I use the successful patterns and workflows from my over 14 years (while I am writing this in February 2023) working with IP and integrate them into everything that makes up PATENTsmarter™.
In that way, the blog’s structure, offers, courses, and workshops are adaptable to your reality and support your needs from the first day you start.
Today’s blog post explains some of the structure, so you can use this website to your advantage – even if you never buy any products from the shop.
Treasure hunting by categories
You can make relevant and informed decisions when you know what is valuable to you and your customers and what your competitors wish they had made (instead of you).
The questions you must ask do not require you to be Albert Einstein or a legal expert – I promise. The blog and its categories will remove much of the burden you may feel about “where to start” and what to ask for…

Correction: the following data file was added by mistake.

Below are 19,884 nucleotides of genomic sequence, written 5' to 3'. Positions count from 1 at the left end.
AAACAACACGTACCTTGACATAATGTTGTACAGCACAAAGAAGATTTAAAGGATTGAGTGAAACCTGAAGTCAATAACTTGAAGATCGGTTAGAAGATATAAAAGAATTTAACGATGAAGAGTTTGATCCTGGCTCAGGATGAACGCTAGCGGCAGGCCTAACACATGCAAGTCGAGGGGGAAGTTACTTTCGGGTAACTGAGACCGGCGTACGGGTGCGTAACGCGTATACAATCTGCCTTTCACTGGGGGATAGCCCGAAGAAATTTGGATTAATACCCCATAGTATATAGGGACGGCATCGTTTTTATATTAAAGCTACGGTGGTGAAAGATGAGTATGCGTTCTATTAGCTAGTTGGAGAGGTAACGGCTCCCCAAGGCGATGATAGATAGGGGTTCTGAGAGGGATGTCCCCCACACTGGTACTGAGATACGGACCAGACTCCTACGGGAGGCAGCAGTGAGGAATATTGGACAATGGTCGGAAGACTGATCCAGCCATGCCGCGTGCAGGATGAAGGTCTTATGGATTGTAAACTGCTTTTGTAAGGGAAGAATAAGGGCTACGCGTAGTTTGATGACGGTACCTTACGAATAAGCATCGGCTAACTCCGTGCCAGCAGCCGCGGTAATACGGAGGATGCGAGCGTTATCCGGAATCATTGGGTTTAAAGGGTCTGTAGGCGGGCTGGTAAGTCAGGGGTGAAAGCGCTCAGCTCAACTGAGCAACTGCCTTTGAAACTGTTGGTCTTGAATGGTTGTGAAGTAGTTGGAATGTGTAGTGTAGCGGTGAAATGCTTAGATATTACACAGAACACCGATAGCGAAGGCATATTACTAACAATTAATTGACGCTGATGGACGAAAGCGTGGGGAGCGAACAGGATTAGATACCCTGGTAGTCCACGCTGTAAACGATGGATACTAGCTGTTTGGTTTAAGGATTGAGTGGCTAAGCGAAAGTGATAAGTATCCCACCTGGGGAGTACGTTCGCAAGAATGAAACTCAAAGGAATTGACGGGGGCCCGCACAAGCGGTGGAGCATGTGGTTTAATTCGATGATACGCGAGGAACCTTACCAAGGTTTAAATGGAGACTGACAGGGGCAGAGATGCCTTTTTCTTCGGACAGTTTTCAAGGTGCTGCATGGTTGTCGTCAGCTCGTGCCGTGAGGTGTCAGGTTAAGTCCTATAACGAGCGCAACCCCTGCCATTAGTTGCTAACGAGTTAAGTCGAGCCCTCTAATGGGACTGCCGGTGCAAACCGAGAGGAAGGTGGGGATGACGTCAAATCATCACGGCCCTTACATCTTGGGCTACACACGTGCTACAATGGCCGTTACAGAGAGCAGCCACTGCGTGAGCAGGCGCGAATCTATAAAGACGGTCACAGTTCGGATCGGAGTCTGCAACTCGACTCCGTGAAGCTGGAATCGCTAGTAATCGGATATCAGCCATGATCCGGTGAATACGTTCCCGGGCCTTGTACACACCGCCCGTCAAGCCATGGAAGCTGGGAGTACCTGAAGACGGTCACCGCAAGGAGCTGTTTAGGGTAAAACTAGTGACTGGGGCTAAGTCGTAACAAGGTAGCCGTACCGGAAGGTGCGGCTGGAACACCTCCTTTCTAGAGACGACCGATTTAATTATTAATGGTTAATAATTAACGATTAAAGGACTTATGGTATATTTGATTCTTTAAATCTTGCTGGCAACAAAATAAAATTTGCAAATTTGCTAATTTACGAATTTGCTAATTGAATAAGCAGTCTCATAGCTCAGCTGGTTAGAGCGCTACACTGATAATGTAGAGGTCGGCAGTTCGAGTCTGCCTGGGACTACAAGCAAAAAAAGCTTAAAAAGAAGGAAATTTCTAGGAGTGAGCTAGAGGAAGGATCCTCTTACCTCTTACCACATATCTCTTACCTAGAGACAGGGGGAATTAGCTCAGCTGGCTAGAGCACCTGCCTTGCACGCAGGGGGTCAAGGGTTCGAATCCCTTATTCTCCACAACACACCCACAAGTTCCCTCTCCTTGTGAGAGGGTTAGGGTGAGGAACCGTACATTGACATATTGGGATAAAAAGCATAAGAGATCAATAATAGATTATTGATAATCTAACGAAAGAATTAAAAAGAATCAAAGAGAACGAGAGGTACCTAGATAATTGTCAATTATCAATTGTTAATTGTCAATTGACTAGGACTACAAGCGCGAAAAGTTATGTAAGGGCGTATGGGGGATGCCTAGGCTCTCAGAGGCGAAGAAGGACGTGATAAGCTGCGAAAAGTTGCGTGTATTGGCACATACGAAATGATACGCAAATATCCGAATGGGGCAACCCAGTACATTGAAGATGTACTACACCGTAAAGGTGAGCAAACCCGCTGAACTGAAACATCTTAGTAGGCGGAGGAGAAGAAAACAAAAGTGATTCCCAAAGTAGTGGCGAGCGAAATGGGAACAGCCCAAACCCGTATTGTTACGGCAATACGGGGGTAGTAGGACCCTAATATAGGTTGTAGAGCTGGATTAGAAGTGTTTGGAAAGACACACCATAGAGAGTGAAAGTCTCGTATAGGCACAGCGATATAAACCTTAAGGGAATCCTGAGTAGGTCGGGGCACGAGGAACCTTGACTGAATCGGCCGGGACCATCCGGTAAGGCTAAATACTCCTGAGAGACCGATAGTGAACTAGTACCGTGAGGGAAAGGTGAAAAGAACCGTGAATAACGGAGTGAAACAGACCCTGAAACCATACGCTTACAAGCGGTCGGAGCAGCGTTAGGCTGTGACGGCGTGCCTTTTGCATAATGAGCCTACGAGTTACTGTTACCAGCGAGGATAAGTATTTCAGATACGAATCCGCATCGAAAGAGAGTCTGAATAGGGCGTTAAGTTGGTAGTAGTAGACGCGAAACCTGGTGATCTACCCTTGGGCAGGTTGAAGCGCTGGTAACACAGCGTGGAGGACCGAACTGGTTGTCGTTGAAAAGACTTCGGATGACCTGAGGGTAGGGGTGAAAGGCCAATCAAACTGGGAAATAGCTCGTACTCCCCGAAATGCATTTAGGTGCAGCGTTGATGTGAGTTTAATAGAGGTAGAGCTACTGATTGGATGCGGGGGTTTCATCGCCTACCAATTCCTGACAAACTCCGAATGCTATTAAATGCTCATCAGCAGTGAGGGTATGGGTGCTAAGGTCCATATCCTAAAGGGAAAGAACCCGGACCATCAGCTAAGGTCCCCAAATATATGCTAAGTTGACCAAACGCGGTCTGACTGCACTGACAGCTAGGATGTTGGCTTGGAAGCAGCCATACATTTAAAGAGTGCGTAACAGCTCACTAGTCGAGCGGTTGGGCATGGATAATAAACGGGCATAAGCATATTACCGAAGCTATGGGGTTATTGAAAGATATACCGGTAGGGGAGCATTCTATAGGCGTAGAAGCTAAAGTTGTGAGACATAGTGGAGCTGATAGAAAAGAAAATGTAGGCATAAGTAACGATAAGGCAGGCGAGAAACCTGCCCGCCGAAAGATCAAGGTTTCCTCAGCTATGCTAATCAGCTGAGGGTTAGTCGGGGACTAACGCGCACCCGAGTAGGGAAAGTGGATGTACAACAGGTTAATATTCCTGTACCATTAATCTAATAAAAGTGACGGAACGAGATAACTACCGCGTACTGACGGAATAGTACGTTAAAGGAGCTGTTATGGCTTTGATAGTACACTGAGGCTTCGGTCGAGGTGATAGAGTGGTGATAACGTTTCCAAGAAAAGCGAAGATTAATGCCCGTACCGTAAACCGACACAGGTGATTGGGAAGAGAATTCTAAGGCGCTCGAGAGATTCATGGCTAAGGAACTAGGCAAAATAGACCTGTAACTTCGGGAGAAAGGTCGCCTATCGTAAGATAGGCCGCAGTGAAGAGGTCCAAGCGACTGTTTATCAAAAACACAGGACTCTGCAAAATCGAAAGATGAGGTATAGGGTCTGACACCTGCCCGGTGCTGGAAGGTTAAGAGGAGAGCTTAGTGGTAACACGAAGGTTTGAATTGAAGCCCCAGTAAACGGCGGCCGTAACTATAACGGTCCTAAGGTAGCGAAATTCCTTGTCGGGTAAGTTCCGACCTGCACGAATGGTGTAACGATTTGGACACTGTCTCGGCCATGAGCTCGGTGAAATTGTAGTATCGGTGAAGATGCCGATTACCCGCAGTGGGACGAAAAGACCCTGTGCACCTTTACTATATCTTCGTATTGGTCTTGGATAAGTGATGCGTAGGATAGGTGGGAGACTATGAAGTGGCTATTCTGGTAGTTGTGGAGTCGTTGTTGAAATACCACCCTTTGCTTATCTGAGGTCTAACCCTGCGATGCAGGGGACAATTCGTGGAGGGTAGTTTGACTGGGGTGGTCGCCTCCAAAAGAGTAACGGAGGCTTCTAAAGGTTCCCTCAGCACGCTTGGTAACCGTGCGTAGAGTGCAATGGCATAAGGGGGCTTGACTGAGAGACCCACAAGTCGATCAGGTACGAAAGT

You may even think some of the questions seem simple and superficial. But play along. You will see how they are vital to taking the process from nothing to something and eventually to “something more.
Let's go treasure hunting with the categories as our capturing tool.
Yes, it’s true. It’s all about going for a treasure hunt in your own business.
At least, that is how it feels to me when I take my patent attorney hat on and roll up my sleeves.
I find it more entertaining to look at it that way, it’s much easier to find joy and motivation to do the job and dive into “the wonderful world of… patents, copyrights and more”. When you know that it’s about making the most of the work an innovation that is produced.
The four treasure hunting questions "behind" the categories
Dive into the treasure hunt with me by asking these four questions as often as possible. Every time you collaborate, invent, develop, or create. Like a #mantra!